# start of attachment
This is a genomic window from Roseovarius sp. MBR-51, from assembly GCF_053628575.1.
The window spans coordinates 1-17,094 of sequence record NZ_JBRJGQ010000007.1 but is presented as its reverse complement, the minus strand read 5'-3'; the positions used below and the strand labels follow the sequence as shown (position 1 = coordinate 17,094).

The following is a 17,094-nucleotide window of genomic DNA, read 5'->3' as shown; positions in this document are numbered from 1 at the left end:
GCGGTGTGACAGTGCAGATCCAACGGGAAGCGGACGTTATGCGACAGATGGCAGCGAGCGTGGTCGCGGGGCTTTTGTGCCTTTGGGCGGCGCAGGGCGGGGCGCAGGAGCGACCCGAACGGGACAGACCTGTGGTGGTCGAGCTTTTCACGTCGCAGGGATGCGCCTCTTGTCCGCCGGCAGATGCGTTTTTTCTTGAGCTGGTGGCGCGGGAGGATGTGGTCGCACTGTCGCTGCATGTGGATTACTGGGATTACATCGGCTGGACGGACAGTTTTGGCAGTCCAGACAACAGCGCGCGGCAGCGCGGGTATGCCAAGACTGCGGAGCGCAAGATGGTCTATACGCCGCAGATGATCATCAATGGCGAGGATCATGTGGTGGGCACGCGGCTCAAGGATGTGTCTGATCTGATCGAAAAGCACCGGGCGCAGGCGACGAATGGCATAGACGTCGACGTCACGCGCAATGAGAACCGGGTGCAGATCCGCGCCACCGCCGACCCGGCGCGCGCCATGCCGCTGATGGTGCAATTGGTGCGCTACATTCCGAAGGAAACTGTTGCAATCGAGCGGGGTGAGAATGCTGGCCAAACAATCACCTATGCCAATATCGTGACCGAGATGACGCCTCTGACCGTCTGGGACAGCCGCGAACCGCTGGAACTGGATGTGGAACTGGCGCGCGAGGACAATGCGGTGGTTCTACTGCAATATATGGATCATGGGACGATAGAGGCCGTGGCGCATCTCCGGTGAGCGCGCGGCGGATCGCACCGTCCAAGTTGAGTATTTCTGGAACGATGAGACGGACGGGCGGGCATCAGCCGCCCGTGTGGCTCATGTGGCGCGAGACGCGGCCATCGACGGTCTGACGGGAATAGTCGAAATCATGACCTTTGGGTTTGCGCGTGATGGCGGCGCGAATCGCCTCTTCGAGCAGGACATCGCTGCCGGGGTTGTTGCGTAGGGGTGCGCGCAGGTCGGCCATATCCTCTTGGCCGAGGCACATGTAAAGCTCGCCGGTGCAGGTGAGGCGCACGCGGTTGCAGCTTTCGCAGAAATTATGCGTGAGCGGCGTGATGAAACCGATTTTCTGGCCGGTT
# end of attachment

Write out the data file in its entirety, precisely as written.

This is a genomic window from Roseovarius sp. MBR-51, from assembly GCF_053628575.1.
The window spans coordinates 1-17,094 of sequence record NZ_JBRJGQ010000007.1 but is presented as its reverse complement, the minus strand read 5'-3'; the positions used below and the strand labels follow the sequence as shown (position 1 = coordinate 17,094).

The following is a 17,094-nucleotide window of genomic DNA, read 5'->3' as shown; positions in this document are numbered from 1 at the left end:
GCGGTGTGACAGTGCAGATCCAACGGGAAGCGGACGTTATGCGACAGATGGCAGCGAGCGTGGTCGCGGGGCTTTTGTGCCTTTGGGCGGCGCAGGGCGGGGCGCAGGAGCGACCCGAACGGGACAGACCTGTGGTGGTCGAGCTTTTCACGTCGCAGGGATGCGCCTCTTGTCCGCCGGCAGATGCGTTTTTTCTTGAGCTGGTGGCGCGGGAGGATGTGGTCGCACTGTCGCTGCATGTGGATTACTGGGATTACATCGGCTGGACGGACAGTTTTGGCAGTCCAGACAACAGCGCGCGGCAGCGCGGGTATGCCAAGACTGCGGAGCGCAAGATGGTCTATACGCCGCAGATGATCATCAATGGCGAGGATCATGTGGTGGGCACGCGGCTCAAGGATGTGTCTGATCTGATCGAAAAGCACCGGGCGCAGGCGACGAATGGCATAGACGTCGACGTCACGCGCAATGAGAACCGGGTGCAGATCCGCGCCACCGCCGACCCGGCGCGCGCCATGCCGCTGATGGTGCAATTGGTGCGCTACATTCCGAAGGAAACTGTTGCAATCGAGCGGGGTGAGAATGCTGGCCAAACAATCACCTATGCCAATATCGTGACCGAGATGACGCCTCTGACCGTCTGGGACAGCCGCGAACCGCTGGAACTGGATGTGGAACTGGCGCGCGAGGACAATGCGGTGGTTCTACTGCAATATATGGATCATGGGACGATAGAGGCCGTGGCGCATCTCCGGTGAGCGCGCGGCGGATCGCACCGTCCAAGTTGAGTATTTCTGGAACGATGAGACGGACGGGCGGGCATCAGCCGCCCGTGTGGCTCATGTGGCGCGAGACGCGGCCATCGACGGTCTGACGGGAATAGTCGAAATCATGACCTTTGGGTTTGCGCGTGATGGCGGCGCGAATCGCCTCTTCGAGCAGGACATCGCTGCCGGGGTTGTTGCGTAGGGGTGCGCGCAGGTCGGCCATATCCTCTTGGCCGAGGCACATGTAAAGCTCGCCGGTGCAGGTGAGGCGCACGCGGTTGCAGCTTTCGCAGAAATTATGCGTGAGCGGCGTGATGAAACCGATTTTCTGGCCGGTT